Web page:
Reservoir. The daily bag limit is 5 fish in aggregate with any other fish, and must be at least 12 inches. Except in the

Delaware River, all Smallemouth bass must be released immediately after being caught between April 15 and June

15. In Parvin Lake and in Lake Assunpink, the minimum size keeper is 15 inches, and the daily bag limit is 3 in

aggregate.

Rock bass (Ambloplites rupestris) grow to about 17 inches and are most common in clear, rocky rivers and

streams. They are light green above and white to bronze below with brassy yellow flecks and large dusky brown

saddles along the sides. Young have brown marbling on gray sides, and large adults have rows of brown-black

spots along the sides with the darkest below the lateral line. The dorsal, caudal and anal fins of adults have black

edges. In 1982 Eric Avogardo caught the 1 Lbs. 5 Oz. NJ record in the Saddle River. The daily bag limit is 25

fish of any size.

Black Crappie (Pomoxis nigromaculatus) can grow to just over 19 inches, and have a long, arched predorsal

region with a sharp dip over the eye. They have a deep, extremely compressed body, and a somewhat large mouth.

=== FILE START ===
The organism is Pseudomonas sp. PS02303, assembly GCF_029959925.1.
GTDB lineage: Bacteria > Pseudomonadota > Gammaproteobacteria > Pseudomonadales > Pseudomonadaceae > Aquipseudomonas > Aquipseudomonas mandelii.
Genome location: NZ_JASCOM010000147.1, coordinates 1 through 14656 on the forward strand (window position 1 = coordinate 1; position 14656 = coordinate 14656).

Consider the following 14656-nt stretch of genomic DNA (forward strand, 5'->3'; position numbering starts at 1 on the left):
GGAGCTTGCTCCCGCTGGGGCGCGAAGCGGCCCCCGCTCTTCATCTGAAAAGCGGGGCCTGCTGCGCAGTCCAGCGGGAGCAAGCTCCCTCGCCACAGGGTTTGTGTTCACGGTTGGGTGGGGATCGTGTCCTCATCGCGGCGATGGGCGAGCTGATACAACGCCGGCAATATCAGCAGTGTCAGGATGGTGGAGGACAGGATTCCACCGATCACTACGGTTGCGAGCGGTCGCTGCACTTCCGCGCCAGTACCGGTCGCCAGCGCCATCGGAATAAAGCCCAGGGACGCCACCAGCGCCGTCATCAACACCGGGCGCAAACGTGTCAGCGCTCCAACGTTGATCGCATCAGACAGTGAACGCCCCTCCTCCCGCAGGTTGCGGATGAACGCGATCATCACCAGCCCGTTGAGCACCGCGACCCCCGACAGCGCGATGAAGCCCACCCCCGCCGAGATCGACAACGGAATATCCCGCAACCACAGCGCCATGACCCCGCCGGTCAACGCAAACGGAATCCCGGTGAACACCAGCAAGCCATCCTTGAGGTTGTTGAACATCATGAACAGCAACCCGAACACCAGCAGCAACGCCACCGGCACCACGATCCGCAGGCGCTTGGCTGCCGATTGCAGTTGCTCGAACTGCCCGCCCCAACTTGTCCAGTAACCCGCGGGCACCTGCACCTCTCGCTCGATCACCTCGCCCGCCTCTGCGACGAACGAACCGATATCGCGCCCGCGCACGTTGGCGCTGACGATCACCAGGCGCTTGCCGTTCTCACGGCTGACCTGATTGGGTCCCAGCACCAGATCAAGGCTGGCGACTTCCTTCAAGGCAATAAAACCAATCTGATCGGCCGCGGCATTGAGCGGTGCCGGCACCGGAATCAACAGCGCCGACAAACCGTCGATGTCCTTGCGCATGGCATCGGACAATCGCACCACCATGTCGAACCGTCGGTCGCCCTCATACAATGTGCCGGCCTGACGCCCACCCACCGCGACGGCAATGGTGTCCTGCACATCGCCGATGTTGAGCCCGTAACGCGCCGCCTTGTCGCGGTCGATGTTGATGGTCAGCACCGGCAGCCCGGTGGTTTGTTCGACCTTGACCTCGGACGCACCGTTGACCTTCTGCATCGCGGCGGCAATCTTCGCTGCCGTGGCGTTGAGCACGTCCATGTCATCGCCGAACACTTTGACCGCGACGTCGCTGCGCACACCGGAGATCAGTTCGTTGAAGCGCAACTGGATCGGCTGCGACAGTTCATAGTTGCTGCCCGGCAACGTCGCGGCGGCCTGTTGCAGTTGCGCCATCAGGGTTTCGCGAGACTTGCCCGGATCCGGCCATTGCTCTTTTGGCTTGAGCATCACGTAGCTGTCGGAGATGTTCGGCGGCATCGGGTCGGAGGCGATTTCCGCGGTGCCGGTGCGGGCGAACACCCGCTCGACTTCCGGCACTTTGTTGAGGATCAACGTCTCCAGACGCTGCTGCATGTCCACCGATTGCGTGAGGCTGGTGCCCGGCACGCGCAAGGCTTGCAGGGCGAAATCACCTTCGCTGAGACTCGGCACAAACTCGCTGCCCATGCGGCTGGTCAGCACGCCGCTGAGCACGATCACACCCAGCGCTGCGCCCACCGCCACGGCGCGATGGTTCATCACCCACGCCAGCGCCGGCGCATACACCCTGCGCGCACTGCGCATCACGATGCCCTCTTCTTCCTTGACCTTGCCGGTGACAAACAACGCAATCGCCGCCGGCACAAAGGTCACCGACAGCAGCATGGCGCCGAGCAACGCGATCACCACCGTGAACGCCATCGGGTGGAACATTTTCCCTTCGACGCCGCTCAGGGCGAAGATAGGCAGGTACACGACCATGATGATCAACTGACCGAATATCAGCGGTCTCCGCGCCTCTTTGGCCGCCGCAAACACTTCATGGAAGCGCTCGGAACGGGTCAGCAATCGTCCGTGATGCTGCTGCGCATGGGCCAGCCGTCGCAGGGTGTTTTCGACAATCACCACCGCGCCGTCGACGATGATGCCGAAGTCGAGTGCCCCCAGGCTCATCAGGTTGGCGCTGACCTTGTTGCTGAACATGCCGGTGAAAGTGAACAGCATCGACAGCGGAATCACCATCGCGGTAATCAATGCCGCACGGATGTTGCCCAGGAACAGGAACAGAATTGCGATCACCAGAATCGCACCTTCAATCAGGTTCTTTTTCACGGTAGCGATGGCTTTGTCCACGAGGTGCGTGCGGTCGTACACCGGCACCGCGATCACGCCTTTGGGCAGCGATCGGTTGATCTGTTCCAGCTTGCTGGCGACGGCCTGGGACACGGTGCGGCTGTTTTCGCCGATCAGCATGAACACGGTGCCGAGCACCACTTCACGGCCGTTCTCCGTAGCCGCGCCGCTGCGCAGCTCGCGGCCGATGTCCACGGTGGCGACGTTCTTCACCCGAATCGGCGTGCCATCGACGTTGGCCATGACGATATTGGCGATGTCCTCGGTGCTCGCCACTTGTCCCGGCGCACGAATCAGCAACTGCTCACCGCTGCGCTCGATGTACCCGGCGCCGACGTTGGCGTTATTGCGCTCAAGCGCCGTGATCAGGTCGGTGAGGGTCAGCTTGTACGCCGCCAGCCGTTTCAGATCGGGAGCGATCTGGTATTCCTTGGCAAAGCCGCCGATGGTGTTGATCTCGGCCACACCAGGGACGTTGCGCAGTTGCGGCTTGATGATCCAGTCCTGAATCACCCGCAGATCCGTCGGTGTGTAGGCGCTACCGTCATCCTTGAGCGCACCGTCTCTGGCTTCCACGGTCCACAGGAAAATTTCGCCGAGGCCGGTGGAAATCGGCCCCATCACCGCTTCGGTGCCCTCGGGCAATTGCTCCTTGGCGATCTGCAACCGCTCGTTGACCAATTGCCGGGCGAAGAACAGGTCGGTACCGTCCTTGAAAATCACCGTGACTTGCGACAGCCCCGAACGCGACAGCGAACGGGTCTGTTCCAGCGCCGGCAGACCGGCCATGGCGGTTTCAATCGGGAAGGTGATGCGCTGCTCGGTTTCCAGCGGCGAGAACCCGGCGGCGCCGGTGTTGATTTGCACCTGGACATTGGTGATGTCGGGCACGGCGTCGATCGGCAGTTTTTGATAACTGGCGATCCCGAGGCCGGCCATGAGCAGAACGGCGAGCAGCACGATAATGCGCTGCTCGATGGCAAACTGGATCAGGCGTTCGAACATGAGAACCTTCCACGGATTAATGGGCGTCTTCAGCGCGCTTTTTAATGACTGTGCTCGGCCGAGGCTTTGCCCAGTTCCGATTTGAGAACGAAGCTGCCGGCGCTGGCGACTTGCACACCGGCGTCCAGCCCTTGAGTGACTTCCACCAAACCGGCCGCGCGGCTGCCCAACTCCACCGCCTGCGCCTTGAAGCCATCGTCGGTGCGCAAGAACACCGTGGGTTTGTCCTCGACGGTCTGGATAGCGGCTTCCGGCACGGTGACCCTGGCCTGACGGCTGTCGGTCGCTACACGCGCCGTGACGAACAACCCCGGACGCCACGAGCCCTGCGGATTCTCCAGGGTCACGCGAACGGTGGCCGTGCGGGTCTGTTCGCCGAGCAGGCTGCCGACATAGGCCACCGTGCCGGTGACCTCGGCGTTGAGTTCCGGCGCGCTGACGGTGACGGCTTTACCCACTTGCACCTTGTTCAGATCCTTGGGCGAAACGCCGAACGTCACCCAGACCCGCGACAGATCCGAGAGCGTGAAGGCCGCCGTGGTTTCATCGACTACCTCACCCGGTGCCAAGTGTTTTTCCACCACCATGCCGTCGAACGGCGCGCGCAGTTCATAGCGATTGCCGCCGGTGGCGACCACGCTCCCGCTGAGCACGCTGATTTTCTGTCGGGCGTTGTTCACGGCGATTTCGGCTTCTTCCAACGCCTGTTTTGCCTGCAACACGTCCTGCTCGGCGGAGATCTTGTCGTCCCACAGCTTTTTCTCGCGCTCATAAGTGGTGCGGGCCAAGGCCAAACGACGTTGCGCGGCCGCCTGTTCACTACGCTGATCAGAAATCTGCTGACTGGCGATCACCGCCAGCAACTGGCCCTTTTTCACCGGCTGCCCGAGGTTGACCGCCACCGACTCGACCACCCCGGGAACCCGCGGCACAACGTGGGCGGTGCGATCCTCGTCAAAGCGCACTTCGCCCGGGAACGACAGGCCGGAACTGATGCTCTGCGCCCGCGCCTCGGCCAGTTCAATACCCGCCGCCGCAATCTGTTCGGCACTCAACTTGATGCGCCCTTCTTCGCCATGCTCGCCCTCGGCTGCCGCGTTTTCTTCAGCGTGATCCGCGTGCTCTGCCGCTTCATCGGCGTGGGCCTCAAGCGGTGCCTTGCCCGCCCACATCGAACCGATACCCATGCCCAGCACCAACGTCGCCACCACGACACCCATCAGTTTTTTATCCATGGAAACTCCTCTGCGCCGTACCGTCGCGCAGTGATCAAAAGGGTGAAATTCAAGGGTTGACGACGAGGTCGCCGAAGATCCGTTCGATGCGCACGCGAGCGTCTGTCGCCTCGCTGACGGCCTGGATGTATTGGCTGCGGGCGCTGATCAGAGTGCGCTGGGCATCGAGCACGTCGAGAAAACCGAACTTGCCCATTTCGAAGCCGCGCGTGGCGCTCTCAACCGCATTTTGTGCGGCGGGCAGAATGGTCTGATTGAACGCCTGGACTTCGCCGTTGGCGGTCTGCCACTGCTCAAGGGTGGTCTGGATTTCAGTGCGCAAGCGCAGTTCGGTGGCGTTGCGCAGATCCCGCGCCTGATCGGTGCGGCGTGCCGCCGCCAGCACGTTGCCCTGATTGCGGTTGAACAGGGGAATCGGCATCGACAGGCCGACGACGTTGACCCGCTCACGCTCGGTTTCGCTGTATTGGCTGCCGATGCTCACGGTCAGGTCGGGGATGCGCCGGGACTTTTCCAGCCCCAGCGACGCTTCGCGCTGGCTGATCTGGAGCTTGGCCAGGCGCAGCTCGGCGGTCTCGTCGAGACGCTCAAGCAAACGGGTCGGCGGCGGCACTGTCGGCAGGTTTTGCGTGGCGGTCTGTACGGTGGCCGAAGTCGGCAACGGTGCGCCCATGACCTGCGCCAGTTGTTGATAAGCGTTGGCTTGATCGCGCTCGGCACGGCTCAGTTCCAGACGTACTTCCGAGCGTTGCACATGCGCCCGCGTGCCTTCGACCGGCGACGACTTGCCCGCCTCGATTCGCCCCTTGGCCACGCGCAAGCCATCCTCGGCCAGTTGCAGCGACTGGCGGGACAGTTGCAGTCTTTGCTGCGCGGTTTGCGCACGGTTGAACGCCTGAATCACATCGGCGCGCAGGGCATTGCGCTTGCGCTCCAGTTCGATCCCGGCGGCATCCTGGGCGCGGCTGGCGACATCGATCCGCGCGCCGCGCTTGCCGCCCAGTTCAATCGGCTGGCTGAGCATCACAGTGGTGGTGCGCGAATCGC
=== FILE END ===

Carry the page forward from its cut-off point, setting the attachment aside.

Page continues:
They are gray-green above and white below with many wavy black lines and blotches and many black bands on

the fins. The dorsal fins have 7 to 8 hard spines and 15 to 16 rays. In 1996, Andy Tintle caught the NJ record of

4 Lbs. 8 Oz. in Pompton Lake. Here is a picture of the NJ State record. The daily bag limit is 10 fish, and they

must be at least 8 inches in length. In Greenwood Lake the bag limit is 10 in aggregate.

White crappie (Pomix annularis) grow to 21 inches and have a very long, arched predorsal region with a sharp

dip over the eye. They have a deep, extremely compressed body, and a somewhat large mouth. The dorsal fins

have 6 hard spines and 14 to 15 rays. They are gray-green above and white below with silvery sides and dusky

bars along the sides. They have wavy black bands or spots on the dorsal, caudal and anal fins. 7 year old Bobby

Barnard caught the 2 Lbs. 10 Oz. NJ record from the shore of the Riverview Park Pond in 1997. Here's a